Outdoor Safety When the Weather Turns Cold
A lot of people shut themselves indoors when the weather starts turning cold. But for those of a certain constitution, cold weather is an open invitation to get outdoors even more. Cold weather brings with it hunting, ice fishing, and a plethora of sports that can only be enjoyed in the snow.
Are you an outdoor person? Do you prefer colder weather for enjoying outdoor activities? If so, remember that safety is still a concern. The cold weather brings with it certain challenges you don’t have to worry about at the height of summer. Your best bet to stay safe during the cold weather months is to use common sense.
Dress in Layers
If you’ve heard it once, you have heard it a thousand times: dress in layers during the cold weather months. Rather than putting on a single heavy coat and a pair of leggings, wear thermal underwear and jeans on the bottom along with a couple of t-shirts, a vest, and perhaps a sweatshirt and light jacket on the top.
You know the drill. Dressing in layers makes for better wicking away of perspiration. This greatly reduces your chances of suffering hypothermia. Dressing in layers also makes it easier to cool yourself off should you get a bit overheated. You can remove just one layer and still not put yourself in danger. Once you cool down, you can put the layer back on.
Don’t Forget Your Hat
Colder weather creates the need to protect your head with a hat. But wait, hats do more than just keep the wind off your head. They also trap heat. If you know anything about how heat escapes from the body, you understand how important a hat is in cold weather.
The idea that you lose most of your body heat through your head might be well-intentioned, but it is a myth. It is more accurate to say that heat loss is more likely via uncovered areas of skin. So if your entire body is covered except your head, then you will lose more heat that way. Thus the need for a hat.
Use the Right Tools
Keeping safe outdoors during the colder months requires using the right tools for each activity. For example, perhaps you’re a hunter who spends a lot of time in a permanent tree stand on the edge of your property. You might want to keep some rock salt up in that tree stand just in case nasty weather makes it slippery. You can buy gritting salt online or at your local big-box department store.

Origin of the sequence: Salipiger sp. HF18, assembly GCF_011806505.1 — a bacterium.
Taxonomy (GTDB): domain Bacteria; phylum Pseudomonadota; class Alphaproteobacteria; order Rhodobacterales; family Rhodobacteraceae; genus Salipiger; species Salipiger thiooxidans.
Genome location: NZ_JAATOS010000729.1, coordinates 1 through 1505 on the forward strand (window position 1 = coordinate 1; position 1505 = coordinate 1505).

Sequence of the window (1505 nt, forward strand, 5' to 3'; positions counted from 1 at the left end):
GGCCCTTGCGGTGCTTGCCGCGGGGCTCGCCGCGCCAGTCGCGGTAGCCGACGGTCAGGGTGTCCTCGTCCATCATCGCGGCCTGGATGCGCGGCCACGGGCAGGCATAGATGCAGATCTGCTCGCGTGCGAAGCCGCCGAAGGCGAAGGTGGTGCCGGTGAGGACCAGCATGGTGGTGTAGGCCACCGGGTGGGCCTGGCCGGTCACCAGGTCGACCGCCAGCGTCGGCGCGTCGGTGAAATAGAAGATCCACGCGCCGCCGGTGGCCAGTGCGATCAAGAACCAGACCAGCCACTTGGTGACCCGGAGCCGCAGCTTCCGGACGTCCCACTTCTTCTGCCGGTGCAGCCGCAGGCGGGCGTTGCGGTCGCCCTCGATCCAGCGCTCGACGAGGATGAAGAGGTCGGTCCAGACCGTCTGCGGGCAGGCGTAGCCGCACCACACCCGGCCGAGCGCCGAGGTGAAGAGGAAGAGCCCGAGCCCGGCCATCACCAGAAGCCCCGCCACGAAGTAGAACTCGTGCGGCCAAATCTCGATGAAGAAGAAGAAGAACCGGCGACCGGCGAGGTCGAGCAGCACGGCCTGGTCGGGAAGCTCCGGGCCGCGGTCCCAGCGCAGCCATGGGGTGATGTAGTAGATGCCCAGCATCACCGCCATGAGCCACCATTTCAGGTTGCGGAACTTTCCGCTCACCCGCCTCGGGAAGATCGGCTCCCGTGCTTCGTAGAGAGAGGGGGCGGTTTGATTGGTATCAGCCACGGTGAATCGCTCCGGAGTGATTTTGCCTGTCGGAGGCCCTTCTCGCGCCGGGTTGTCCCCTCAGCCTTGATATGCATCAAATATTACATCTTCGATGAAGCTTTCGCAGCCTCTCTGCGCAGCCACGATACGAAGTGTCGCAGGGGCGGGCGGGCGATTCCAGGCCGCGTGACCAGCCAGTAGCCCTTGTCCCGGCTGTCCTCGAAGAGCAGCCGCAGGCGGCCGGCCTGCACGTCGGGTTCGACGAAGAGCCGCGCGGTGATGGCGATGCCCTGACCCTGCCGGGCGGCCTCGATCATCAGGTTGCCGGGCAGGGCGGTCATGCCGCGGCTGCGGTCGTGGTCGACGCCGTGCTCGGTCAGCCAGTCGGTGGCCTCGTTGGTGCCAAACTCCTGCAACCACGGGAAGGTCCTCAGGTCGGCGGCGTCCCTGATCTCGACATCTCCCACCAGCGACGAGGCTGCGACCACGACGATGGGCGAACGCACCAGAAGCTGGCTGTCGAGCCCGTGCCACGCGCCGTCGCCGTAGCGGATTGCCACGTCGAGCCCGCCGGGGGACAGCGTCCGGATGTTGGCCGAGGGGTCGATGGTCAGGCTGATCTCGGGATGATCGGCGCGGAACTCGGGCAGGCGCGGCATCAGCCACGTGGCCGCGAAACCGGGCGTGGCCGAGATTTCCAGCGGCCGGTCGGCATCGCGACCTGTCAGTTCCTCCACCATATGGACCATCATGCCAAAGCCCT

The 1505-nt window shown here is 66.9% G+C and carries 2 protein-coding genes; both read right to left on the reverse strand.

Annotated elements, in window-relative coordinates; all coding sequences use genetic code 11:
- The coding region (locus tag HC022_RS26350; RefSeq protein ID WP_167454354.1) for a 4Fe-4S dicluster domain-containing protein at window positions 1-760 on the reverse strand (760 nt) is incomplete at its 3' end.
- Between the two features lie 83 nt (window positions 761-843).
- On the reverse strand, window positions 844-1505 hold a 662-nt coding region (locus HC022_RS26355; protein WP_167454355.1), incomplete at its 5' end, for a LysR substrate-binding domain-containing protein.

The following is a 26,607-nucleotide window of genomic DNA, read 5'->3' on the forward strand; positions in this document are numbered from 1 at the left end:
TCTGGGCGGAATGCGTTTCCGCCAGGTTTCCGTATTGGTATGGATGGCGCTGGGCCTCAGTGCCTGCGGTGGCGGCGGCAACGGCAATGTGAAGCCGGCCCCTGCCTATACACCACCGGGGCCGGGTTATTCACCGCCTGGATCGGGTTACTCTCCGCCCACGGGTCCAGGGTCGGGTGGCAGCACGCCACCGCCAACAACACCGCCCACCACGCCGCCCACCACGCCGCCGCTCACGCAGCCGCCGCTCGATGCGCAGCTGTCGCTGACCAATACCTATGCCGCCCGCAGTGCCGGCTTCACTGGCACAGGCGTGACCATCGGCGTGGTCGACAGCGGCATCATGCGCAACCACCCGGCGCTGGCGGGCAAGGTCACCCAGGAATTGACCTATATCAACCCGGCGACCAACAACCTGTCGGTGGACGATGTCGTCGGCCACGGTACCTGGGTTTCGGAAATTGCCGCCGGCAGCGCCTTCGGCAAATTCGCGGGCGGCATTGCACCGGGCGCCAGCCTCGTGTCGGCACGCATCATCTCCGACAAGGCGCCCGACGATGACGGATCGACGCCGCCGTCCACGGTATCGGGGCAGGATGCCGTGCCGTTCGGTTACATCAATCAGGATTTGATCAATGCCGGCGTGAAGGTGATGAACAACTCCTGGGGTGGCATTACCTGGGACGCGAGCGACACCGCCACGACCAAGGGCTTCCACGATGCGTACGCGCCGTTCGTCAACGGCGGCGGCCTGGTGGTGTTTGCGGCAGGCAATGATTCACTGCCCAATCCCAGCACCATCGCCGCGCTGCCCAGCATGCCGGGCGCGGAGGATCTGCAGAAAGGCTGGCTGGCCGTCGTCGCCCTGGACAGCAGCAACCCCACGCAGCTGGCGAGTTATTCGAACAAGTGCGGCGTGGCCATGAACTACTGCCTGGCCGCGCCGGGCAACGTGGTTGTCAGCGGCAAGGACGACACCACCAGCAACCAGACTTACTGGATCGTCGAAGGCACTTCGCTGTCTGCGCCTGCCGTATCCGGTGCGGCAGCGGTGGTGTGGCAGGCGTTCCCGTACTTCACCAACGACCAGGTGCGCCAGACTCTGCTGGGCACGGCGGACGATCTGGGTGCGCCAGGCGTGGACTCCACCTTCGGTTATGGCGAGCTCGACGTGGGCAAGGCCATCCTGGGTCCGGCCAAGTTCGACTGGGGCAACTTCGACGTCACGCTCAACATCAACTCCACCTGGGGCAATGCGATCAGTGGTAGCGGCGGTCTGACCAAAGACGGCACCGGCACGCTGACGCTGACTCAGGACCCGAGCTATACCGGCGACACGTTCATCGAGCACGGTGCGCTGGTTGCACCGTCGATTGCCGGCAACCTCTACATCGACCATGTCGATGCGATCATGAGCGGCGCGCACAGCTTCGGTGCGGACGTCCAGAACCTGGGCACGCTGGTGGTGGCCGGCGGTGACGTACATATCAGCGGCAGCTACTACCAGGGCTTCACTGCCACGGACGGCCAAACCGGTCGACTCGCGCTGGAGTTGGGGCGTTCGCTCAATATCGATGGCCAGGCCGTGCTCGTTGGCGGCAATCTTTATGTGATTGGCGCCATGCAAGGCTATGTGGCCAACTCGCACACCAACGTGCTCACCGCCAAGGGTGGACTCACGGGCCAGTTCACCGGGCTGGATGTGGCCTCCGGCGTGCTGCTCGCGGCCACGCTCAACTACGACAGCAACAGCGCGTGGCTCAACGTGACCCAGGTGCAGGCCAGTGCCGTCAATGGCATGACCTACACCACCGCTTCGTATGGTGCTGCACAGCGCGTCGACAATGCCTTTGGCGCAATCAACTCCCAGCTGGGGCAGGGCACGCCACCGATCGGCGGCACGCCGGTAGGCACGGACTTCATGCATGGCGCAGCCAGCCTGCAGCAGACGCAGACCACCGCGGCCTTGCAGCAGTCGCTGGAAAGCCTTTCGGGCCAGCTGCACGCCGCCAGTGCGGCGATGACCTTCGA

Not a hunter? Maybe you are a skier then. You have a lengthy list of equipment you rely on to stay safe on the slopes. Make sure all of your equipment is in good working order before you leave home. The last thing you need is to have a day of skiing cut short due to a safety risk that could have otherwise been avoided.
Keep Emergency Supplies on Hand
Another great idea is to keep some emergency supplies on hand. Again, maybe you are a hunter. Create a cold weather emergency kit that includes a blanket or two, some canned food, a few first aid supplies, etc. The point here is to be able to survive just in case you are stranded in your tree stand for a few days.
If you’re someone who likes to hike, carry some emergency first aid supplies and an extra pair of gloves and socks whenever you go out. Those gloves and socks could prove invaluable in the event that you have some sort of accident that results in the ones you’re wearing getting wet.
Tell Others of Your Plans
Whenever you plan to be away from home for more than an hour or two, be sure to tell someone where you’re going and what you’re doing. Making others aware of your plans adds an extra bit of insurance in that they will know to expect you home at a certain time. If you don’t show up, they will know where to begin looking for you.
This particular point cannot be emphasised enough. Every year we hear stories of people stranded in foul weather, leaving behind relatives who have no idea where they are. Such scenarios could be avoided simply by keeping others informed of your plans.
Safety is a Mindset
Perhaps the best way to wrap this up is to explain that safety is a mindset. Regardless of the season, being safe outdoors requires common sense and planning. It requires thinking about how to be safe rather than waiting until something happens and then realising safety is something you were not paying attention to.
Note that during the cold weather months, safety becomes even more important. Cold weather creates conditions that can be very trying on both body and mind. As you get out there to enjoy the great outdoors, just remember to use your head. Stay safe. The rest of us want you around for a while.